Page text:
December 3rd, 2021
Social security is a public system used to support individuals or families in financial difficulties due to certain circumstances. This support is available to individuals who temporarily or permanently do not earn sufficient income to support themselves.
In the Netherlands social security consists of:
– Social services
– Social insurances (national insurances and employee insurances)
The main difference between social services and social insurances is that social services are funded by the government through taxes and that for social insurances a premium must be paid.
In this article we will focus on social insurances and potential discussions with the tax authorities in cross border situations.
There are two types of social insurances schemes in the Netherlands:
– National insurance schemes (mandatory for individuals who work or live permanently in the Netherlands)
– Employee insurance schemes (mandatory for employed individuals in the Netherlands)
Health insurances (ZVW)
Social insurances should not be confused with health insurances. In the Netherlands you are legally obligated to take out a basic health insurance to cover personal medical costs. You are free to choose your health insurance provider and (if so desired) your additional coverage plan.
It is advisable to review your coverage plan and premium at the end of each year as it can be financially beneficial to occasionally switch between health insurance providers.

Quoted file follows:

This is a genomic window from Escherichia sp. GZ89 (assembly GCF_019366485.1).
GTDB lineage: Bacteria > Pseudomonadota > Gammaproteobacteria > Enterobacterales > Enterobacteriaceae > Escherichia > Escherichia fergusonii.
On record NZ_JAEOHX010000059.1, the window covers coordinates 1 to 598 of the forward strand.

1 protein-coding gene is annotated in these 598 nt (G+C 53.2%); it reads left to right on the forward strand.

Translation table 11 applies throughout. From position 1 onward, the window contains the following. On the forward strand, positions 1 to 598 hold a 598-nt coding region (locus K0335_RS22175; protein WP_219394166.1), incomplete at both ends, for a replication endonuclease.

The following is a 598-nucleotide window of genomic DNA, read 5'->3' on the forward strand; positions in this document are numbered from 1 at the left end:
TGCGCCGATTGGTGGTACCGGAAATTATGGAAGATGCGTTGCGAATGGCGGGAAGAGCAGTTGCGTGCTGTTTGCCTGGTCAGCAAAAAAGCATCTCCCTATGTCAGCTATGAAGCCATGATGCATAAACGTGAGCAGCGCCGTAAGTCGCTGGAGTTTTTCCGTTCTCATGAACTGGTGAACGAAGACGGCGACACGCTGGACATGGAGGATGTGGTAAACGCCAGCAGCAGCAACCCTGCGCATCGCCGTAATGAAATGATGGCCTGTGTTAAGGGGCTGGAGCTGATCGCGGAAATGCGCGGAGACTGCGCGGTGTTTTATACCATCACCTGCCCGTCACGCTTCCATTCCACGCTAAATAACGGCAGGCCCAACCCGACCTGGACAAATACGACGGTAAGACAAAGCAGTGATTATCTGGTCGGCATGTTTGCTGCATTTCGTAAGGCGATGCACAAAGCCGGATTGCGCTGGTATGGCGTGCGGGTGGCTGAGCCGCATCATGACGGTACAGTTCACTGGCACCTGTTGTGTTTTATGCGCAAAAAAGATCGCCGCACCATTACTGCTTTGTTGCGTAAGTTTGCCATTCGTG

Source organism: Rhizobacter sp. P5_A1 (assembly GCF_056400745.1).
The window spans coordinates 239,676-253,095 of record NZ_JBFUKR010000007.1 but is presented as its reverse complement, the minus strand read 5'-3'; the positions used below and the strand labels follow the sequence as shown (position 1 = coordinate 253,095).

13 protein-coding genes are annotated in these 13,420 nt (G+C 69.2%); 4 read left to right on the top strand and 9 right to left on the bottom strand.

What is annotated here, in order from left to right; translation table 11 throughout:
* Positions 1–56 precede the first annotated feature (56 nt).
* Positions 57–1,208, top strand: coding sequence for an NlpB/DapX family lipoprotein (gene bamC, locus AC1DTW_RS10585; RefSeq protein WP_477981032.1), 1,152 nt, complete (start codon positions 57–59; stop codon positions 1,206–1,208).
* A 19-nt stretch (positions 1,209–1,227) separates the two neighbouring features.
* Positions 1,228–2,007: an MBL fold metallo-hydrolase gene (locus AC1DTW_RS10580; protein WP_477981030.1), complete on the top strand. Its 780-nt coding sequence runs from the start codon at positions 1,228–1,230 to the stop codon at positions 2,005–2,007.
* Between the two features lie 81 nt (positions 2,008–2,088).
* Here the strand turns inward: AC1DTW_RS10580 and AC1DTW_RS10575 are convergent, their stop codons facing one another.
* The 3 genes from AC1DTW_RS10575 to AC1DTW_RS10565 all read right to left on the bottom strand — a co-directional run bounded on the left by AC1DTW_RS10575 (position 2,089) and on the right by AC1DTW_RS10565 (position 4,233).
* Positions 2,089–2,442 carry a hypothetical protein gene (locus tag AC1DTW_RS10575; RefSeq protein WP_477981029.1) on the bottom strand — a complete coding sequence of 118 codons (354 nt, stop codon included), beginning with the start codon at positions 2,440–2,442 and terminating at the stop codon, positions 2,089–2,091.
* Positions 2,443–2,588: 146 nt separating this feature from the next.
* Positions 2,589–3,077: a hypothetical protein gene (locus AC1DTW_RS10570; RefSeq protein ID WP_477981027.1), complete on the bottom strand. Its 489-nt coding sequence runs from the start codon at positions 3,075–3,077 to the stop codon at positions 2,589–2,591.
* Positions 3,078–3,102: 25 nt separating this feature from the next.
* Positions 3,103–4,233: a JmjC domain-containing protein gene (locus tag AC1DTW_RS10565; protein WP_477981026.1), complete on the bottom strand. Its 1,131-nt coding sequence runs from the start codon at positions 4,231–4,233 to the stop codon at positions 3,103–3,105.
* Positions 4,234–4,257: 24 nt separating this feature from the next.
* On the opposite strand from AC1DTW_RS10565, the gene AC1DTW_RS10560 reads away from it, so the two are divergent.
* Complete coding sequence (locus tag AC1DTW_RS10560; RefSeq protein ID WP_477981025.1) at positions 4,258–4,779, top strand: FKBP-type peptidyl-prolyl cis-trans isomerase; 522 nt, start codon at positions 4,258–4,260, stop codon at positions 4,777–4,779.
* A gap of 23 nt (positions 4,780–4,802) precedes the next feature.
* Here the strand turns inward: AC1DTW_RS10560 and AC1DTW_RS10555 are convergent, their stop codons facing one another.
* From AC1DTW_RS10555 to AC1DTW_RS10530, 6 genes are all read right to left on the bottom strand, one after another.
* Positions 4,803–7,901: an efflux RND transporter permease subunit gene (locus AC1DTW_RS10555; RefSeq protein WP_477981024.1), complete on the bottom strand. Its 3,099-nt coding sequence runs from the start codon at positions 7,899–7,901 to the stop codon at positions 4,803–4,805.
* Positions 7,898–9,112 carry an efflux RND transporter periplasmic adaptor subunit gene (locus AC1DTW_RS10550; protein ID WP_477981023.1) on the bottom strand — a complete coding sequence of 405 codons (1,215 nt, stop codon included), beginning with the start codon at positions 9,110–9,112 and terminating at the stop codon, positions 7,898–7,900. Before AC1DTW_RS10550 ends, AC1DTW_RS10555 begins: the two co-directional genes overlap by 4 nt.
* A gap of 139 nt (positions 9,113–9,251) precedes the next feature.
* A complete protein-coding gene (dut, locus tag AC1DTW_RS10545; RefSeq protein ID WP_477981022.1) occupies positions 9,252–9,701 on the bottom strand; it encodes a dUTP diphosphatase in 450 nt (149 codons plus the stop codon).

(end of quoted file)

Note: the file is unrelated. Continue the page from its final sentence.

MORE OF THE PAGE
National insurance schemes (volksverzekeringen)
– Anw (National Survivor Benefits Act): Benefit payments for widows/widowers and dependant children
– AOW (General Old Age Pensions Act): Minimum mandatory government pension for people who have reached the state pension age.
– Wlz (Long-term Care Act): Financial support for people who require intensive care such as people with a chronical illness, a disability or frail elderly
– AKW (General Child Benefit Act): A social benefit intended for the maintenance costs of children. Adults who are in school, unemployed or incapacitated for work are entitled to this benefit.
The contributions for the national insurances in the Netherlands are collected by the Dutch tax authorities. If you are employed in the Netherlands your employer will withhold these contributions from your salary and pay these to the Dutch tax authorities. Self-employed individuals pay these contributions through their personal income taxes.
Employee insurance schemes (werknemersverzekeringen)
– WW (Unemployment Insurance Act): Benefit payments for people who are unemployed.
– WIA (Work and Income (Capacity for Work) Act): Benefit payments for people who are fully or partially incapacitated for work.
– ZW (Sickness Benefit Act): Benefit payments for (former) employees who have fallen ill and who are no longer receiving full salary payments from their employer.
– WAO (Invalidity Insurance Act): Comparable to the WIA, the WAO insures benefit payments to people who have become fully or partially incapacitated for work.
When an employee is unable to work due to illness, incapacity to work or unemployment the employee insurance schemes insure employees of a temporary income.